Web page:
By LCol Don Chipman, (Ret'd)
John Edward Rogers Wood was born in Fernie, BC in 1906. He was educated at Upper Canada College in Toronto and graduated from the Royal Military College of Canada in 1927 where he was an outstanding member of the football team. He graduated with a degree in Mining Engineering from the University of Toronto in in 1930 and worked his profession until he enlisted in the Royal Canadian Engineers in 1940.
Lt Wood proceeded overseas in 1941 and was selected to take part in Operation RUTTER and consequently Operation JUBILEE. He was serving with 2nd Division Engineers when he landed, or rather swam ashore, at Dieppe. Lt Wood’s craft was hung up some 50 feet out and he was not able to achieve his assigned mission. For the first while, he brought wounded men back to the landing craft. When the tide had receded enough, although wounded himself, he spent the rest of the day carrying beehive charges across the beach and rolls of chespaling for tanks until he was taken prisoner and treated for his wounds.
After being captured, he was eventually taken to Oflag VIIB in Eichstatt, about 60 kilometres from Bavaria. Later that year, along with 64 other prisoners, he made an escape through a tunnel, but like all the rest, was re-captured. He was then sent to Colditz Castle, the inescapable Oflag IVC, where he spent most of the rest of the war. While he was at Colditz, a fellow PoW, Lt WA Millar, an RCE officer also captured at Dieppe, suggested prisoners record their experiences for posterity. Lt Wood became the editor of the collection and had it published in Britain after the war as Detour: The Story of Oflag IVC’. He presented a personal copy to then-Princess Elizabeth and it remains in the Royal Collection. Other copies were presented to the King, Mr. Churchill, prime ministers of all the Dominions, General Crerar and many other personalities of the time. Most of all, Lt Wood expressed an undying debt of gratitude to the Canadian Red Cross for the food boxes sent to Germany for our PoWs and donated all proceeds of the book to the Red Cross. Lt John Watton, a British infantry officer in the Border Regiment captured at Dunkirk and incarcerated at Colditz, illustrated the book with pastel portraits and cartoons
Lt Wood returned to mining after the war, working mostly in BC and then settling in Vancouver. He spoke of his experiences at many functions and never failed to mention words to the effect, “but those Canadian Private Soldiers, who never did know when to quit, stayed there and took as heavy a concentration of fire as anybody was ever asked to take for over seven hours, and thus added another inspiring page to our Nation's history.” He spoke of the treatment Canadian prisoners were given at Dieppe. Given the situation, the Germans treated the prisoners well. They were disarmed; officers and men were separated; the officers carried wounded; the men marched off. He admired the impartial way the Germans tended our wounded and severe cases got first treatment, irrespective of their uniform.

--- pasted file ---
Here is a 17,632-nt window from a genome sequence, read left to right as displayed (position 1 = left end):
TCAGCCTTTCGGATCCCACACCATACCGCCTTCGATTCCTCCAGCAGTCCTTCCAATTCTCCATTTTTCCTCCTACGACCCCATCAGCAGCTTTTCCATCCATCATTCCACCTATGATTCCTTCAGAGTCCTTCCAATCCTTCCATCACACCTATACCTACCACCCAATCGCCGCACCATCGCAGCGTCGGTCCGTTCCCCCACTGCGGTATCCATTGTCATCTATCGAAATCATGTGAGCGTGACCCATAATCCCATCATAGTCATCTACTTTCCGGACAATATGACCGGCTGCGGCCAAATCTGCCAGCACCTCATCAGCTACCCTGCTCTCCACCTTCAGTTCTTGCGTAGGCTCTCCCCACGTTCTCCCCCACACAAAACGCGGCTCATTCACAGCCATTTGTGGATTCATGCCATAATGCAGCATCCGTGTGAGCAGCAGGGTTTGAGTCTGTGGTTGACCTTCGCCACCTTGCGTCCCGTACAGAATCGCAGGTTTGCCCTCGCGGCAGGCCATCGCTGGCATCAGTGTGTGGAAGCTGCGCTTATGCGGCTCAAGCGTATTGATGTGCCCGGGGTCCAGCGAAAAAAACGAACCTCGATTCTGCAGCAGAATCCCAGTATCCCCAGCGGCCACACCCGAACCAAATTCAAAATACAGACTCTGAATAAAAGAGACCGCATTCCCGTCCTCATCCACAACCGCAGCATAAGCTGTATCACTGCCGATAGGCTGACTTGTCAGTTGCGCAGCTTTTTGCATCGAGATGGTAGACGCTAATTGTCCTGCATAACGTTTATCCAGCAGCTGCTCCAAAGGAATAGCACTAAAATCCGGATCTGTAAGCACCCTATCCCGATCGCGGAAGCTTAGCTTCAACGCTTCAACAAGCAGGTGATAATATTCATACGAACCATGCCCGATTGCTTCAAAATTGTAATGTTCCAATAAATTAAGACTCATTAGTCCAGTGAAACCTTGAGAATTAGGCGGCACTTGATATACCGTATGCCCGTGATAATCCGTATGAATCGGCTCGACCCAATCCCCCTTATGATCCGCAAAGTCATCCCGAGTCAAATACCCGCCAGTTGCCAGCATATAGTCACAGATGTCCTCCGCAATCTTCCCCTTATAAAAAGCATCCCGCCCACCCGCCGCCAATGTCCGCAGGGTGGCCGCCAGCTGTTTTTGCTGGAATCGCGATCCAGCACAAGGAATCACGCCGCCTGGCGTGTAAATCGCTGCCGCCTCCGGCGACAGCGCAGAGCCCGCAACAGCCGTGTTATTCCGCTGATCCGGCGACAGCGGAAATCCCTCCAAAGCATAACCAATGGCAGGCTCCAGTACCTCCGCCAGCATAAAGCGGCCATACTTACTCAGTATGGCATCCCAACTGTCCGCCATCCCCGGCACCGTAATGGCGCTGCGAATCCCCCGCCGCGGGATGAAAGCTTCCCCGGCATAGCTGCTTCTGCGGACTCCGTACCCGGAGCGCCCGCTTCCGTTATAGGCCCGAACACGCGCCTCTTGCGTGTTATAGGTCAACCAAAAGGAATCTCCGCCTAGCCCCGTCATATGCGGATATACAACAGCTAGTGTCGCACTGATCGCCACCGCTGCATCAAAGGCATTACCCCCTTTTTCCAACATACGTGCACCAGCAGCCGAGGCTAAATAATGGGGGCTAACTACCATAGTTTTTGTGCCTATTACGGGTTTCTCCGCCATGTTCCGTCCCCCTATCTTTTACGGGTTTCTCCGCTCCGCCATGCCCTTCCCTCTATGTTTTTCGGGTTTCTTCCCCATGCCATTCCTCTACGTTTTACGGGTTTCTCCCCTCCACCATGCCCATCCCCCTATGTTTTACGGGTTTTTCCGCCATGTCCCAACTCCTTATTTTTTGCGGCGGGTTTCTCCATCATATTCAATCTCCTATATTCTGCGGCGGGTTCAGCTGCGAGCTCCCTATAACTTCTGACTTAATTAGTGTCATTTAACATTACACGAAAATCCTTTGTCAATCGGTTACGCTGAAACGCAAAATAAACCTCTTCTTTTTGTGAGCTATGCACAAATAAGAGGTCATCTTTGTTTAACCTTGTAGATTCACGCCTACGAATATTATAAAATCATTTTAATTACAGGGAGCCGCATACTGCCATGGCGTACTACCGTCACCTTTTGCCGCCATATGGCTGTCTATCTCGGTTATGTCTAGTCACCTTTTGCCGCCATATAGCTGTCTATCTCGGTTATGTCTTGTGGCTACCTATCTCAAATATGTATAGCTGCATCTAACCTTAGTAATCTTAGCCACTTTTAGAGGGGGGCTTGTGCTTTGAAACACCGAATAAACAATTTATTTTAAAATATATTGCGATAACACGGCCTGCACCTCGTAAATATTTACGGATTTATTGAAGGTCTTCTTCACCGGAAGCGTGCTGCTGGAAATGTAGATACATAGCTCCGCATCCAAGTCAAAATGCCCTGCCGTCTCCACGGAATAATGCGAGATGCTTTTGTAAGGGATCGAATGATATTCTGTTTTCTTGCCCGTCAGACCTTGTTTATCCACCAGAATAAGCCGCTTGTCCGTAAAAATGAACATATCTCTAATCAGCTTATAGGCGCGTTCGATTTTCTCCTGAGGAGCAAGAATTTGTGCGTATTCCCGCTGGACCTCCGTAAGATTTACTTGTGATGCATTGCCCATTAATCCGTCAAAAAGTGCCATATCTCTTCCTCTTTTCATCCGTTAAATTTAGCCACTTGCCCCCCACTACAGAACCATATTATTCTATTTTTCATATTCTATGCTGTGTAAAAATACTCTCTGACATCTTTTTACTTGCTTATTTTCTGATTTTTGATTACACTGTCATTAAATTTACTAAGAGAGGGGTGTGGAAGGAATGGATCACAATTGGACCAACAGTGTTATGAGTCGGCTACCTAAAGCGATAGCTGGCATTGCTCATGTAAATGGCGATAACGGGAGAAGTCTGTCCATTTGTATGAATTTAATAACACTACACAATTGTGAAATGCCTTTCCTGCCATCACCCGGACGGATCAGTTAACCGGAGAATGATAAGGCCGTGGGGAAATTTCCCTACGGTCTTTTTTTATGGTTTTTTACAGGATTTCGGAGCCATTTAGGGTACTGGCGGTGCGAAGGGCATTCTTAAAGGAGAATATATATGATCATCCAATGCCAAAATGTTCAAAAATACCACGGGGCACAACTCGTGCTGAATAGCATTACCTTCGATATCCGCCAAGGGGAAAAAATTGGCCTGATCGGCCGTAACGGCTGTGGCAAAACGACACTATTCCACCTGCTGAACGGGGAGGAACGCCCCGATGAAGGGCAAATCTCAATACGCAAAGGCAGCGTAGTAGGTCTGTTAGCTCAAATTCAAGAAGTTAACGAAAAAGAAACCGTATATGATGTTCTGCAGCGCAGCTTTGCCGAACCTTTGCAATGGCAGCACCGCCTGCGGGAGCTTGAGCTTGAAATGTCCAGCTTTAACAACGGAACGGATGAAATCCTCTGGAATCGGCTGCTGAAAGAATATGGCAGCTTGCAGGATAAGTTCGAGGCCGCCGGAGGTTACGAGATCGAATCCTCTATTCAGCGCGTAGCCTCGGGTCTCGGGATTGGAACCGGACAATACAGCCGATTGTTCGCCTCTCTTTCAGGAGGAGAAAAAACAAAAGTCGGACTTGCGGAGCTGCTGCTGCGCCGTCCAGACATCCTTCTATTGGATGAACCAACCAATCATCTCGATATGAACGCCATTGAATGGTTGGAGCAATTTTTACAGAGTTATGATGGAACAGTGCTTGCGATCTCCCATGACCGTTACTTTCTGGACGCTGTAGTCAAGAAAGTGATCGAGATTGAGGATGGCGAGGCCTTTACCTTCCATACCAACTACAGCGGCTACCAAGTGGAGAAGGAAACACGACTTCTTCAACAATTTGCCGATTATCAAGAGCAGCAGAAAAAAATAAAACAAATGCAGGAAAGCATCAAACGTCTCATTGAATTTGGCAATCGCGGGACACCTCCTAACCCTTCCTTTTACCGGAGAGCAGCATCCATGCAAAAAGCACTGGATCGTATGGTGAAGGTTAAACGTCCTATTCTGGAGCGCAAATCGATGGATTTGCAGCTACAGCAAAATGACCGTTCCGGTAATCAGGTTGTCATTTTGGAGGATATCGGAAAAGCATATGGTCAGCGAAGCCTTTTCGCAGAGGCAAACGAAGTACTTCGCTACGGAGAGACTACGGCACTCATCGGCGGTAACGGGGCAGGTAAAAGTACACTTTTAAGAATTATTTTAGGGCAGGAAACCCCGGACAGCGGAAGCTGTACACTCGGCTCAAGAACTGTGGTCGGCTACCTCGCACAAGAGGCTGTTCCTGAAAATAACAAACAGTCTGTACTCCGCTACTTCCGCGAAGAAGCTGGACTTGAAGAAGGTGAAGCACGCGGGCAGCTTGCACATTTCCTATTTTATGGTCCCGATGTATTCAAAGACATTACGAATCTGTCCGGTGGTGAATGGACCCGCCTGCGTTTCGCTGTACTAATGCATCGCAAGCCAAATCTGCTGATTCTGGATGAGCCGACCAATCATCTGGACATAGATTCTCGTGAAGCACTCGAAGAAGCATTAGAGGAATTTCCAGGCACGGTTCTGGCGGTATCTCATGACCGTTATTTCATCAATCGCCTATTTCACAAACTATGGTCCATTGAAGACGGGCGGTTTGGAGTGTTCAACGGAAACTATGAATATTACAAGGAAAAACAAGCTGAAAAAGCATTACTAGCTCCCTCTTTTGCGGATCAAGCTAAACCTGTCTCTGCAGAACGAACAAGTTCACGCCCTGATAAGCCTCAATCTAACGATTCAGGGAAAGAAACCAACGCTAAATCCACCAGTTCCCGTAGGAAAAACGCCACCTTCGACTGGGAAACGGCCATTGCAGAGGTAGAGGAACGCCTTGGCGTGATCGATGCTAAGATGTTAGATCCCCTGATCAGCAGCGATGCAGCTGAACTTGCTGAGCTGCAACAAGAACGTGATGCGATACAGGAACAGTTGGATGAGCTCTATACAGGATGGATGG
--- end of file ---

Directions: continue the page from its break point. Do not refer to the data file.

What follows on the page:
Lt Wood died in Vancouver in 1973
During the raid on Dieppe, 19 August 1942, Lieutenant Wood was aboard a landing craft which beached some 50 feet from shore. He swam ashore and returned to the ship several times through heavy fire, assisting aboard the wounded who had attempted to land. This officer was in the water some considerable time, and although wounded himself, displayed marked leadership in the rescue of wounded, and with no regard for himself, carried on throughout the entire action, undoubtedly saving many lives. When the tide receded, Lieutenant Wood unloaded and carried ashore beehive charges for engineer demolitions and rolls of tracking for tanks. At this time the landing craft had been hit and was burning. He carried on his work in the open under intense enemy fire without thought for his own safety. He showed remarkable coolness in handling men and was a splendid example to all.